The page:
We need you! Bike racing is a sport that unfortunately (in its current form) runs on volunteer or underpaid labor. That means that it’s incumbent of all of us — yes, that means you — to step up and keep it going! If you get something from the sport, you should think about ways that you can give back to it. CRCA is a volunteer-run organization, and there’s always room for more people to help keep the club running and races happening. And, with CRCA’s new model of taking on a unique RD for each open race, there are many opportunities!
Skillz: At the risk of being hokey, directing a bike race will hone your organizational and management skills. As I’ve said, there are a lot of moving parts on race day. Once you perfect directing a bike race and get those organizational and management skills down pat, so many other things in life become easier. It also builds confidence and quick decision-making skills. So many things come up on race day and there’s never any time to hesitate in making decisions.
REPRESENTATION MATTERS! Having WTFs in leadership roles paves the way for more equality in the sport. When WTFs are in leadership positions, it shows other WTFs that cycling is welcoming and safe for them. This adds up to more WTFs in the sport, more people racing, and MORE FUN!
When I first considered joining CRCA, I looked to the Board of Directors and saw the names of women like Lisa Vandivort, Gina Rocco, and Lucia Deng. This sent me a signal that the club was a safe and welcoming space for me. I feel the same now when I show up at a race and know that a WTF had a hand in organizing it. I know that when WTFs are in charge of a race, I am 100% guaranteed:
Fairer field structures As race promoter and director, you have a hand in deciding who races, who they race with, and how long they race. Women often get stuck racing in one giant group, throwing cat 4 women in the same field as cat 1/2 women. This isn’t ideal for anyone! If you’re in charge, you have the power to make separate fields or separate scoring for women of different categories. And, you get to say that women deserve equal race durations as the men (despite what the UCI thinks).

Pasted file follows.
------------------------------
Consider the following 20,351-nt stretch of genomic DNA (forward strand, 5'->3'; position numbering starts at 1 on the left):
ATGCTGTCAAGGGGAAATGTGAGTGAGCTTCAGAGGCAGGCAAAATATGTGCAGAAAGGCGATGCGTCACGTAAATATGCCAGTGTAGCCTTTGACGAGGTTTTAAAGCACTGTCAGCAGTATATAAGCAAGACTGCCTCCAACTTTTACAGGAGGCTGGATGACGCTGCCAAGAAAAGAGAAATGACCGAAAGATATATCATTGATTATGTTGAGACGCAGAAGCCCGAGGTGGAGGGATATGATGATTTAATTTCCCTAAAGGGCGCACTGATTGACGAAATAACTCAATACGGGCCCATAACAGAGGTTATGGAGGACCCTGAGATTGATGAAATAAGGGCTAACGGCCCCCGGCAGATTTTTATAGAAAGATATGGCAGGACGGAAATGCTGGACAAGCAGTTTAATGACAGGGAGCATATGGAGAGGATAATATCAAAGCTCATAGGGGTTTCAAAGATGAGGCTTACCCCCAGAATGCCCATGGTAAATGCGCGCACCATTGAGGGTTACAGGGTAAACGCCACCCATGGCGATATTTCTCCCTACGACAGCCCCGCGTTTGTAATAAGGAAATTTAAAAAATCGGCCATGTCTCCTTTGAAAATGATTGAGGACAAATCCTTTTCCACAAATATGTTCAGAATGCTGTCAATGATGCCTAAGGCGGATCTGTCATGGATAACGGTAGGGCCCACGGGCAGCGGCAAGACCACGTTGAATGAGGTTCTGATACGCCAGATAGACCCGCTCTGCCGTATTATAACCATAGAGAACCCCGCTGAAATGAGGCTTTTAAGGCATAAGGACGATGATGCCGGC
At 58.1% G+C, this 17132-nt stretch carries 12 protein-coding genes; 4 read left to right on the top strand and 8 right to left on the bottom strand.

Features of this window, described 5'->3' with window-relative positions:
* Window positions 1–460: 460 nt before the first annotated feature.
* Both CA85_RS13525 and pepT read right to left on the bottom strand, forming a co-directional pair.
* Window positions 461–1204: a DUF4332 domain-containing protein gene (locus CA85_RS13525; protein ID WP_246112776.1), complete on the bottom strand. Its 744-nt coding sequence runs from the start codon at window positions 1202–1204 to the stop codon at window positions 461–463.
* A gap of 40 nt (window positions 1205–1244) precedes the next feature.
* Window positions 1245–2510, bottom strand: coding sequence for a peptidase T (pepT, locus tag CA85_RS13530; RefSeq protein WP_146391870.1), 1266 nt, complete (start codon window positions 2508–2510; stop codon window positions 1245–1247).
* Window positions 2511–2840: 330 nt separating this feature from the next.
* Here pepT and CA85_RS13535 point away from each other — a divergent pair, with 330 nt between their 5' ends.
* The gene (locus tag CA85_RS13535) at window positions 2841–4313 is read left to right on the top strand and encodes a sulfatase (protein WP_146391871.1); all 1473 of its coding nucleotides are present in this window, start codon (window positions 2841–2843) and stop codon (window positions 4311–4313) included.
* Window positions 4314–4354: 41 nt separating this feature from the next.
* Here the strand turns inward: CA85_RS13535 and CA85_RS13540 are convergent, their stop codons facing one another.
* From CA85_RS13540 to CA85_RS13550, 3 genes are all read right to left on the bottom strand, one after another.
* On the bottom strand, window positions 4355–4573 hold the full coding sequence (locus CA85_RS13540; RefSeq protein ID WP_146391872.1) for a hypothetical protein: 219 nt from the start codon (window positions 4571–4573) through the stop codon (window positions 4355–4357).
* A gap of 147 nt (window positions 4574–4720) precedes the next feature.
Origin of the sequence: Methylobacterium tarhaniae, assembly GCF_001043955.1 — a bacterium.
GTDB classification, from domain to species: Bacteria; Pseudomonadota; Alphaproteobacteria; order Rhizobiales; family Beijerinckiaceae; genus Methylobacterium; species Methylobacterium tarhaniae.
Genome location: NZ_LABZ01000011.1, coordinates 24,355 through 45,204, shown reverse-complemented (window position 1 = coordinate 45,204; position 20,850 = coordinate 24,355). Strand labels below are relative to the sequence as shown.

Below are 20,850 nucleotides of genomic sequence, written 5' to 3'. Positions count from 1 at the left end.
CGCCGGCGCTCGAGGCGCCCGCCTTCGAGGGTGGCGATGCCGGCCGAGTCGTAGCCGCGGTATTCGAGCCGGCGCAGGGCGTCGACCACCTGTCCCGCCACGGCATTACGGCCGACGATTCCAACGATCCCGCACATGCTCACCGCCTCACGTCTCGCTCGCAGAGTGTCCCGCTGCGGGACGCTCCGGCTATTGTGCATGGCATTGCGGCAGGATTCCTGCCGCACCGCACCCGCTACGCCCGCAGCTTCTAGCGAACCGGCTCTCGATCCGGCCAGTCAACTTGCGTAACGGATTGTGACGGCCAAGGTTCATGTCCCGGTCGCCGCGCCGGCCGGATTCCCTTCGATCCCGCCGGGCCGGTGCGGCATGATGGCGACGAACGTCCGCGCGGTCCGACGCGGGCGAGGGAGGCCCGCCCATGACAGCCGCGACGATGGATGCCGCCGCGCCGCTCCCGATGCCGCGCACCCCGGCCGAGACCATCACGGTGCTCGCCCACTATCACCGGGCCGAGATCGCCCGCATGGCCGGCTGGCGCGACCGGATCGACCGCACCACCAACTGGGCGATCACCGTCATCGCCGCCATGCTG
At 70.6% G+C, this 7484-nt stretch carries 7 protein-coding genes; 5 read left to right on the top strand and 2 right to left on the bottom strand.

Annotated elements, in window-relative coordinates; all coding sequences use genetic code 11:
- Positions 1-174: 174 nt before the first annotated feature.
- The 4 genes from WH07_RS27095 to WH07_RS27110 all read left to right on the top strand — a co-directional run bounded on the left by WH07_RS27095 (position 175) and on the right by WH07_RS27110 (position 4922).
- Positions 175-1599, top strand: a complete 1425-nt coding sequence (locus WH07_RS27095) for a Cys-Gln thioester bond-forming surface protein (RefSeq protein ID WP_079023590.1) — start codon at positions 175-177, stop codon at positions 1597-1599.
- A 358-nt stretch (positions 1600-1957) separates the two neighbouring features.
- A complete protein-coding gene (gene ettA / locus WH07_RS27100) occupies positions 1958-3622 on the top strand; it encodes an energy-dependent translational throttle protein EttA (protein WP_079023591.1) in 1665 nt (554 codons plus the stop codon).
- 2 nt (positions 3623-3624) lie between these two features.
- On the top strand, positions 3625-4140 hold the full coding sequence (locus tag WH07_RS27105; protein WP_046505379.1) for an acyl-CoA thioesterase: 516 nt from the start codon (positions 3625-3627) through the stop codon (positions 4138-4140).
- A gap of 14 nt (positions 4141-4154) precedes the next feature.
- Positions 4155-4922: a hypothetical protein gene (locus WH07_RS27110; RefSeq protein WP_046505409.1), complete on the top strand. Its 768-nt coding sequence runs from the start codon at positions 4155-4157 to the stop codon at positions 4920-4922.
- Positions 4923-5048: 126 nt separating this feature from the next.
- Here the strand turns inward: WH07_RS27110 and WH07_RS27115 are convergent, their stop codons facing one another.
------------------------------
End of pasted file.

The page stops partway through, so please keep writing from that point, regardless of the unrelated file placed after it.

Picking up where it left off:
Equal payout Race promoters like to pretend it’s okay to pay women less because our fields are smaller. Well, it’s not our fault that more women don’t race, so why should we be awarded any less for a podium finish? When you’re in charge, you get a say in paying women equally.
It’s so, so gratifying to run a bike race: Finally, as I mentioned on the Journal before, one of my favorite parts about running a bike race is that one rare minute of downtime in the afternoon, sitting down on the curb with races underway, watching staff and volunteers do their jobs perfectly, and knowing that I made it all happen. Everyone is there that day, playing bikes in the middle of NYC streets, because of me. That’s such an awesome feeling. I call it the “race director high,” and there are few feelings that compare.
I don’t expect all WTFs to be okay with putting up with the bullsh*t that I’ve put up with. We all have to pick our battles, and this is one I’ve chosen. But I think there are other women/trans/femme/nonbinary folx out there who care about the sport like I do and who are fully capable of joining me behind the clipboard.
1Except for 2011, when I ran away to ride my bike in Spain to get over a breakup (it rained the whole time womp womp) and in 2018, when I thought I could give it up.
If you’re interested in becoming a race director for CRCA for the 2020 racing season, send an email to openracing[at]CRCA.net. Those who undermine, sexually harass, or assault WTF RDs need not apply.